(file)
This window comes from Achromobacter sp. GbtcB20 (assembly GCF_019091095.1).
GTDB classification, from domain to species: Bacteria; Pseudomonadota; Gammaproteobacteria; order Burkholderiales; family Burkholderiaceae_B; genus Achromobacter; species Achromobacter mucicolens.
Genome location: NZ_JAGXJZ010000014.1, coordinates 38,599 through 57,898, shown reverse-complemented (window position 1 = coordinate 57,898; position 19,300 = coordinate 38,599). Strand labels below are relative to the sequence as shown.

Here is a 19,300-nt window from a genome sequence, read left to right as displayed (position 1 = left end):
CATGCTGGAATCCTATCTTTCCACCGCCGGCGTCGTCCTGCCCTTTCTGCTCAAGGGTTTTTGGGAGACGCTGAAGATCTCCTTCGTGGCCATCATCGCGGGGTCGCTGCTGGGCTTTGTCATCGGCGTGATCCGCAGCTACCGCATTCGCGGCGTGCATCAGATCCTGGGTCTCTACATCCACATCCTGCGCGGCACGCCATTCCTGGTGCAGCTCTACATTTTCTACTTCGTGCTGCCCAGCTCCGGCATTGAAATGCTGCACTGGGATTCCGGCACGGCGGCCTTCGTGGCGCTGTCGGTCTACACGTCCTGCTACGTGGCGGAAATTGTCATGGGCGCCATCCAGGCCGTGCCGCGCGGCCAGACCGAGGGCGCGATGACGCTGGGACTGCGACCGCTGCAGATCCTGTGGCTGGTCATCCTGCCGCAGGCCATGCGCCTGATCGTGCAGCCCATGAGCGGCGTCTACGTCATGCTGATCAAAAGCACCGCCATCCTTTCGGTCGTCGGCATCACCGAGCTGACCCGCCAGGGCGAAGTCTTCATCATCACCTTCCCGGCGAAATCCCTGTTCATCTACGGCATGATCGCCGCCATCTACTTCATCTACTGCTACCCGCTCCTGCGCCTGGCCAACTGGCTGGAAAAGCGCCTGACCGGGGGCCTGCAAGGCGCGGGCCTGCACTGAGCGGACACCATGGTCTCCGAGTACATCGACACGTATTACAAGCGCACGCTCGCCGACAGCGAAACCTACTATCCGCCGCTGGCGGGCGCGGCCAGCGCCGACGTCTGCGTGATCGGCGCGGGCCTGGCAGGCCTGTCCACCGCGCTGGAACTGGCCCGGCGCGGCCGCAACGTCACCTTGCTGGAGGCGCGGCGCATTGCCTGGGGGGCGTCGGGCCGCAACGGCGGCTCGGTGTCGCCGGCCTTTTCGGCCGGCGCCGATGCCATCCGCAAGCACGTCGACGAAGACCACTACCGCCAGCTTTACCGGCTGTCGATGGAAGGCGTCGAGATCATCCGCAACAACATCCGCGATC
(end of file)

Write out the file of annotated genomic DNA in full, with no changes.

This window comes from Achromobacter sp. GbtcB20 (assembly GCF_019091095.1).
GTDB classification, from domain to species: Bacteria; Pseudomonadota; Gammaproteobacteria; order Burkholderiales; family Burkholderiaceae_B; genus Achromobacter; species Achromobacter mucicolens.
Genome location: NZ_JAGXJZ010000014.1, coordinates 38,599 through 57,898, shown reverse-complemented (window position 1 = coordinate 57,898; position 19,300 = coordinate 38,599). Strand labels below are relative to the sequence as shown.

Here is a 19,300-nt window from a genome sequence, read left to right as displayed (position 1 = left end):
CATGCTGGAATCCTATCTTTCCACCGCCGGCGTCGTCCTGCCCTTTCTGCTCAAGGGTTTTTGGGAGACGCTGAAGATCTCCTTCGTGGCCATCATCGCGGGGTCGCTGCTGGGCTTTGTCATCGGCGTGATCCGCAGCTACCGCATTCGCGGCGTGCATCAGATCCTGGGTCTCTACATCCACATCCTGCGCGGCACGCCATTCCTGGTGCAGCTCTACATTTTCTACTTCGTGCTGCCCAGCTCCGGCATTGAAATGCTGCACTGGGATTCCGGCACGGCGGCCTTCGTGGCGCTGTCGGTCTACACGTCCTGCTACGTGGCGGAAATTGTCATGGGCGCCATCCAGGCCGTGCCGCGCGGCCAGACCGAGGGCGCGATGACGCTGGGACTGCGACCGCTGCAGATCCTGTGGCTGGTCATCCTGCCGCAGGCCATGCGCCTGATCGTGCAGCCCATGAGCGGCGTCTACGTCATGCTGATCAAAAGCACCGCCATCCTTTCGGTCGTCGGCATCACCGAGCTGACCCGCCAGGGCGAAGTCTTCATCATCACCTTCCCGGCGAAATCCCTGTTCATCTACGGCATGATCGCCGCCATCTACTTCATCTACTGCTACCCGCTCCTGCGCCTGGCCAACTGGCTGGAAAAGCGCCTGACCGGGGGCCTGCAAGGCGCGGGCCTGCACTGAGCGGACACCATGGTCTCCGAGTACATCGACACGTATTACAAGCGCACGCTCGCCGACAGCGAAACCTACTATCCGCCGCTGGCGGGCGCGGCCAGCGCCGACGTCTGCGTGATCGGCGCGGGCCTGGCAGGCCTGTCCACCGCGCTGGAACTGGCCCGGCGCGGCCGCAACGTCACCTTGCTGGAGGCGCGGCGCATTGCCTGGGGGGCGTCGGGCCGCAACGGCGGCTCGGTGTCGCCGGCCTTTTCGGCCGGCGCCGATGCCATCCGCAAGCACGTCGACGAAGACCACTACCGCCAGCTTTACCGGCTGTCGATGGAAGGCGTCGAGATCATCCGCAACAACATCCGCGATC